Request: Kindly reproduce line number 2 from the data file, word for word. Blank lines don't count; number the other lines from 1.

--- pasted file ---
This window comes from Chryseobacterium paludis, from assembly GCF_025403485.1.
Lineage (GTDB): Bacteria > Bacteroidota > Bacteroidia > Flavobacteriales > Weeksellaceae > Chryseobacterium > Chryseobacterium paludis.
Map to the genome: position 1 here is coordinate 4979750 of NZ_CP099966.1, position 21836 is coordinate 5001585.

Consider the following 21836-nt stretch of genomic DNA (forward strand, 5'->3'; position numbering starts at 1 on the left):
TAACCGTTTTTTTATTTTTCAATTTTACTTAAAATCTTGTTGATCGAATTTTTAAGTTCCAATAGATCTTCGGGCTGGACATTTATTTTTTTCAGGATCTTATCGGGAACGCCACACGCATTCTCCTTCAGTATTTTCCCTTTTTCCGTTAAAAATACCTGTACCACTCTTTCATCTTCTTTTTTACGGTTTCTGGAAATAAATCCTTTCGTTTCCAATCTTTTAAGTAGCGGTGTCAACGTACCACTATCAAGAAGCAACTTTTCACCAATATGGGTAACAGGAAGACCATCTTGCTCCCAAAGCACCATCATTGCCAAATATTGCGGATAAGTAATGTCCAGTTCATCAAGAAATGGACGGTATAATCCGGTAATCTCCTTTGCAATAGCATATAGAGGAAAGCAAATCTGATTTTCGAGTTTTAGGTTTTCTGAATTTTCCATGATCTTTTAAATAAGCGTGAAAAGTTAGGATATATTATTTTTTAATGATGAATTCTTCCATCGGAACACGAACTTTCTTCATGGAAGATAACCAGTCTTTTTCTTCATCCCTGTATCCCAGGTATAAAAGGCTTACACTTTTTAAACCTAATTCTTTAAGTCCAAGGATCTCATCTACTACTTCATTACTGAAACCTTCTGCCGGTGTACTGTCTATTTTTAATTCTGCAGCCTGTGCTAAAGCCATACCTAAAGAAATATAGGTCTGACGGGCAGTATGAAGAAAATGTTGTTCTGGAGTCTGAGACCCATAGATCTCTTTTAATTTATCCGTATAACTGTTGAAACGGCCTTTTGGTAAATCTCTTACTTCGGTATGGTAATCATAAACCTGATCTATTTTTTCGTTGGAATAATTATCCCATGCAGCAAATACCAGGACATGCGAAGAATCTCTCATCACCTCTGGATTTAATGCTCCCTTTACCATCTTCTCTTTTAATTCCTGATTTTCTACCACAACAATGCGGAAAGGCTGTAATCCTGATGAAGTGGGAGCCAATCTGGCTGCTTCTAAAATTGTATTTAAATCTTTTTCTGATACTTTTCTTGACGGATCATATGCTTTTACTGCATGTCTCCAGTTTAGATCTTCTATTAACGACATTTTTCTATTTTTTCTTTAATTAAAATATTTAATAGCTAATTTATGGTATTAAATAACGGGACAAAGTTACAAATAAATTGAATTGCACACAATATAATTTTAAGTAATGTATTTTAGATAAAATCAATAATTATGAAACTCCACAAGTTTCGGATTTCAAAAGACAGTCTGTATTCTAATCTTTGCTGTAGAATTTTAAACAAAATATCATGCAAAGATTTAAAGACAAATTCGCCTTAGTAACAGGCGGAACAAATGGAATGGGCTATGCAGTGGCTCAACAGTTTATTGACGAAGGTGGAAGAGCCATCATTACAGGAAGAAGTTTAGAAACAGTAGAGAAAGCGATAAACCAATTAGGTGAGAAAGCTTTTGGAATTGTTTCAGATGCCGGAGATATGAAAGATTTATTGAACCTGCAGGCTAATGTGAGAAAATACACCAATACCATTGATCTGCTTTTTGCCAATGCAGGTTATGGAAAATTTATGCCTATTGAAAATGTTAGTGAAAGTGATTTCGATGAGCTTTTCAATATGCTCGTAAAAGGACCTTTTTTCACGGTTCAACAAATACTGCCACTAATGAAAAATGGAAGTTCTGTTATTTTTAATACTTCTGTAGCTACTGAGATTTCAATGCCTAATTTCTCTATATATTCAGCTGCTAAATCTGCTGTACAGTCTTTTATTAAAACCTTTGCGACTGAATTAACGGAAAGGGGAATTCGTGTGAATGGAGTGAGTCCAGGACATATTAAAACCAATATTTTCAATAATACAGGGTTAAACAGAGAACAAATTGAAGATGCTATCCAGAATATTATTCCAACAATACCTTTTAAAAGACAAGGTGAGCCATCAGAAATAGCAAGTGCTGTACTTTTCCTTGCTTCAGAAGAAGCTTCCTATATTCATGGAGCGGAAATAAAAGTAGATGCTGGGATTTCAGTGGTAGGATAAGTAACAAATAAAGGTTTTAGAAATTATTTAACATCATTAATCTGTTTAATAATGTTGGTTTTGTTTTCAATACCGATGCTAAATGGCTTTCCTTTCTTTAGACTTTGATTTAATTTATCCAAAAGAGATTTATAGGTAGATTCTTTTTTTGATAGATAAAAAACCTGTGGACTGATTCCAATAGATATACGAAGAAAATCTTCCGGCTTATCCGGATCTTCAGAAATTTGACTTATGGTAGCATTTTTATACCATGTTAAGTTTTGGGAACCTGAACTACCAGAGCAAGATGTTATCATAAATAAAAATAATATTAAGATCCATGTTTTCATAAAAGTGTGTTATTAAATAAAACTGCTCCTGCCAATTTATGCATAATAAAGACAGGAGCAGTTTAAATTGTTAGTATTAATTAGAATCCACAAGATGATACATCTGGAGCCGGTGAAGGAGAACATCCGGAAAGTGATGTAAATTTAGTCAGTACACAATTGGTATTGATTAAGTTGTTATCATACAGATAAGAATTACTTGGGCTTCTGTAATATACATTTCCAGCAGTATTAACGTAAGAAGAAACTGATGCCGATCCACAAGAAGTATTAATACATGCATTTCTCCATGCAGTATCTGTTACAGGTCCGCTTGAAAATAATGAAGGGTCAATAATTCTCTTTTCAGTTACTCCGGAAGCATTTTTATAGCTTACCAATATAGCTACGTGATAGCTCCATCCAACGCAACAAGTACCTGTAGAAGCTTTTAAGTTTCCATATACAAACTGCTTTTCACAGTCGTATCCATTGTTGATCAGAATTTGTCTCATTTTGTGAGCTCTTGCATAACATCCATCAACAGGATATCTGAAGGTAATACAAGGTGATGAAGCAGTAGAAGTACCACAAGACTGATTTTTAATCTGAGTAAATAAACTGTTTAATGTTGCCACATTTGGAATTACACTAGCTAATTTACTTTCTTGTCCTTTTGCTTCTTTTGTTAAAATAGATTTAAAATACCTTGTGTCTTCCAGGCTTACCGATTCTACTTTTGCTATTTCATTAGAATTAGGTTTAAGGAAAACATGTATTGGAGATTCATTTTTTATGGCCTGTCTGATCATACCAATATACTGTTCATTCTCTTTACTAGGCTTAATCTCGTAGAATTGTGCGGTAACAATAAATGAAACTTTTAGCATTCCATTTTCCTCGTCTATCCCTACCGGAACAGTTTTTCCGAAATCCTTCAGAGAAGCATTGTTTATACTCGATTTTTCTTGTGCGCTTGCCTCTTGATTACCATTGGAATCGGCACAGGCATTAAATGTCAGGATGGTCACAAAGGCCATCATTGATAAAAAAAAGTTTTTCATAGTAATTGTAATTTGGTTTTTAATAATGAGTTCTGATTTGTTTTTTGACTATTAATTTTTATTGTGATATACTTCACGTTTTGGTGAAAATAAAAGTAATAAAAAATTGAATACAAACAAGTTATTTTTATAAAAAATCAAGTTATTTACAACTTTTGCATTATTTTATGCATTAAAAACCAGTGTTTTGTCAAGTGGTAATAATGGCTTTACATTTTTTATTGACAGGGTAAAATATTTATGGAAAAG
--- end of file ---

Lineage (GTDB): Bacteria > Bacteroidota > Bacteroidia > Flavobacteriales > Weeksellaceae > Chryseobacterium > Chryseobacterium paludis.